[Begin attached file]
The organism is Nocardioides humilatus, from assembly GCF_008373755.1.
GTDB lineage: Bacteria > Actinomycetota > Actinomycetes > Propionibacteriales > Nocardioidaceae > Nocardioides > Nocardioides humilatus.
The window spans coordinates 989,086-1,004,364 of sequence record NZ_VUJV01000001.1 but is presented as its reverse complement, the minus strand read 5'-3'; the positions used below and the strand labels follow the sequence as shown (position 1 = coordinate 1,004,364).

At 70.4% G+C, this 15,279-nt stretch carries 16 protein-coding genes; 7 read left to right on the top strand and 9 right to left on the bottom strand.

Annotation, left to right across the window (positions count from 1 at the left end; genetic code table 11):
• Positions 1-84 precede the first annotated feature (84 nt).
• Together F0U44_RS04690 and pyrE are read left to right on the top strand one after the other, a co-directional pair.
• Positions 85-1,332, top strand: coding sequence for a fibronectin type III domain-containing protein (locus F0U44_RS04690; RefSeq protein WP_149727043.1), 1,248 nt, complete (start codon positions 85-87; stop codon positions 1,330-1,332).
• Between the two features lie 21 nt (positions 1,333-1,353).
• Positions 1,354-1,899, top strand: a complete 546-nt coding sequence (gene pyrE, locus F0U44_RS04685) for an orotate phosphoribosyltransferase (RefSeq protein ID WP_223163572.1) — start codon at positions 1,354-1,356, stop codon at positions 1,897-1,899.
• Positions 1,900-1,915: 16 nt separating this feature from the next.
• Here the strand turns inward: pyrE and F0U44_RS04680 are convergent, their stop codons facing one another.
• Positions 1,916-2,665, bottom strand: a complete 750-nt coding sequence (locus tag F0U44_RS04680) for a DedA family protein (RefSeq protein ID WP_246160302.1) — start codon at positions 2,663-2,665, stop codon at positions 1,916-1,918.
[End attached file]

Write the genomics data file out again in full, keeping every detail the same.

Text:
The organism is Nocardioides humilatus, from assembly GCF_008373755.1.
GTDB lineage: Bacteria > Actinomycetota > Actinomycetes > Propionibacteriales > Nocardioidaceae > Nocardioides > Nocardioides humilatus.
The window spans coordinates 989,086-1,004,364 of sequence record NZ_VUJV01000001.1 but is presented as its reverse complement, the minus strand read 5'-3'; the positions used below and the strand labels follow the sequence as shown (position 1 = coordinate 1,004,364).

At 70.4% G+C, this 15,279-nt stretch carries 16 protein-coding genes; 7 read left to right on the top strand and 9 right to left on the bottom strand.

Annotation, left to right across the window (positions count from 1 at the left end; genetic code table 11):
• Positions 1-84 precede the first annotated feature (84 nt).
• Together F0U44_RS04690 and pyrE are read left to right on the top strand one after the other, a co-directional pair.
• Positions 85-1,332, top strand: coding sequence for a fibronectin type III domain-containing protein (locus F0U44_RS04690; RefSeq protein WP_149727043.1), 1,248 nt, complete (start codon positions 85-87; stop codon positions 1,330-1,332).
• Between the two features lie 21 nt (positions 1,333-1,353).
• Positions 1,354-1,899, top strand: a complete 546-nt coding sequence (gene pyrE, locus F0U44_RS04685) for an orotate phosphoribosyltransferase (RefSeq protein ID WP_223163572.1) — start codon at positions 1,354-1,356, stop codon at positions 1,897-1,899.
• Positions 1,900-1,915: 16 nt separating this feature from the next.
• Here the strand turns inward: pyrE and F0U44_RS04680 are convergent, their stop codons facing one another.
• Positions 1,916-2,665, bottom strand: a complete 750-nt coding sequence (locus tag F0U44_RS04680) for a DedA family protein (RefSeq protein ID WP_246160302.1) — start codon at positions 2,663-2,665, stop codon at positions 1,916-1,918.